Phytophthora effectors have a motif or signature — a specific protein code — that allows the proteins to be delivered into host cells,” Ma said.  “A similar motif is found in effectors of animal parasites, such as the malaria pathogen Plasmodium, suggesting an evolutionarily conserved means for delivering effectors that affect host immunity.”

Next, her lab will work on extensively screening other pathogens and identifying their effectors’ direct targets so that novel control strategies can be developed to manage the diseases the pathogens cause.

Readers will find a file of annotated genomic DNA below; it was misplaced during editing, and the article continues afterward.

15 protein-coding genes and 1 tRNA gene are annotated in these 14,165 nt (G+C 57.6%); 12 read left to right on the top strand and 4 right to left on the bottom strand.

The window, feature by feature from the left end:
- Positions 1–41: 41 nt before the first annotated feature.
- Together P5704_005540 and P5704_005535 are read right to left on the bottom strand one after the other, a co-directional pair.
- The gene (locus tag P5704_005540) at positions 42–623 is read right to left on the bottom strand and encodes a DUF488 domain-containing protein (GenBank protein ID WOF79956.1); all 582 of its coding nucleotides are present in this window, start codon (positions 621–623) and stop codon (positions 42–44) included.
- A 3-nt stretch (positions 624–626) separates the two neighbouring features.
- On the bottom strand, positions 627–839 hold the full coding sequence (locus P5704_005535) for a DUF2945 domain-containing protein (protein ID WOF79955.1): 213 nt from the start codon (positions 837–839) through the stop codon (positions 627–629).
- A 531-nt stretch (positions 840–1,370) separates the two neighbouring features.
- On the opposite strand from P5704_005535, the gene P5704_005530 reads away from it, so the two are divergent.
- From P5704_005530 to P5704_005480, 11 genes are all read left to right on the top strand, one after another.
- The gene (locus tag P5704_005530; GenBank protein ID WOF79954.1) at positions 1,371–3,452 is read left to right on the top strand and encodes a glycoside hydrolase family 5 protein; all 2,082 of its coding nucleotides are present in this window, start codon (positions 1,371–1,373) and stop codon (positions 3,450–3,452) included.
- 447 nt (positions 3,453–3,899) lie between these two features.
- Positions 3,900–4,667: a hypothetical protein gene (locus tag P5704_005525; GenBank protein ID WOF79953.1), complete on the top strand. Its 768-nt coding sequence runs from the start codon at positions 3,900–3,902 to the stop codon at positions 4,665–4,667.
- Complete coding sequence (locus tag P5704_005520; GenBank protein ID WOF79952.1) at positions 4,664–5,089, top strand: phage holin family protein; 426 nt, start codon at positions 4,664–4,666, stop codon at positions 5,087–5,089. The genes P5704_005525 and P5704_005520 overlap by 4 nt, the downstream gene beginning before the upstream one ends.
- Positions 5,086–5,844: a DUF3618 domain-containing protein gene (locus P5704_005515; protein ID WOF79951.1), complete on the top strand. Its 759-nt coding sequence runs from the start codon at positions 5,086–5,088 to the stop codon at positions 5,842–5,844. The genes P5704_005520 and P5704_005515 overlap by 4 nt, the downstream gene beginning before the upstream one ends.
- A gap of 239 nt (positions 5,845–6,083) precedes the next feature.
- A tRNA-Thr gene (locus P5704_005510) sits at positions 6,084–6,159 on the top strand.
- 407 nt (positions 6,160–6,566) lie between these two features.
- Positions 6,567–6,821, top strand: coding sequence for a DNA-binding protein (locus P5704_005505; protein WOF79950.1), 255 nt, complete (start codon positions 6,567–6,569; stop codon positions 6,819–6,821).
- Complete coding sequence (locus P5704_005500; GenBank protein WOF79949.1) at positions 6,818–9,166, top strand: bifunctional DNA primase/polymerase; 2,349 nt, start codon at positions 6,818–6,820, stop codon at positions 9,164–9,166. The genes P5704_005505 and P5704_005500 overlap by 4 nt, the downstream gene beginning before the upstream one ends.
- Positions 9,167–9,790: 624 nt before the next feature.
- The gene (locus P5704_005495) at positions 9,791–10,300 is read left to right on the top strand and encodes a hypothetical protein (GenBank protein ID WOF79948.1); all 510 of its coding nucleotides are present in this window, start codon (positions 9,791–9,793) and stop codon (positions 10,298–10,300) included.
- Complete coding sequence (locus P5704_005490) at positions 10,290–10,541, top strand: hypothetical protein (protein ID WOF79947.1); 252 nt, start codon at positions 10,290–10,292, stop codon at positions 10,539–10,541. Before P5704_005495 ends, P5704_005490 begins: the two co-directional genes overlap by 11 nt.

Ma was joined in the study by UC Riverside’s Yongli Qiao, Lin Liu, Cristina Flores, James Wong, Jinxia Shi, Xianbing Wang, Xigang Liu, Qijun Xiang, Shushu Jiang, Howard S. Judelson and Xuemei Chen; Fuchun Zhang at Xinjiang University, China; and Qin Xiong and Yuanchao Wang at Nanjing Agricultural University, China.

The research was supported by a National Science Foundation grant to Ma and grants from the U.S. Department of Agriculture (USDA) to Judelson and Chen.

In 2011, UCR received a $9 million USDA grant  to research late blight, caused by Phytophthora infestans, that mainly attacks potatoes and tomatoes. Last year, UCR released avocado rootstocks that can help control Phytophthora root rot, a disease that has eliminated commercial avocado production in many areas of the world.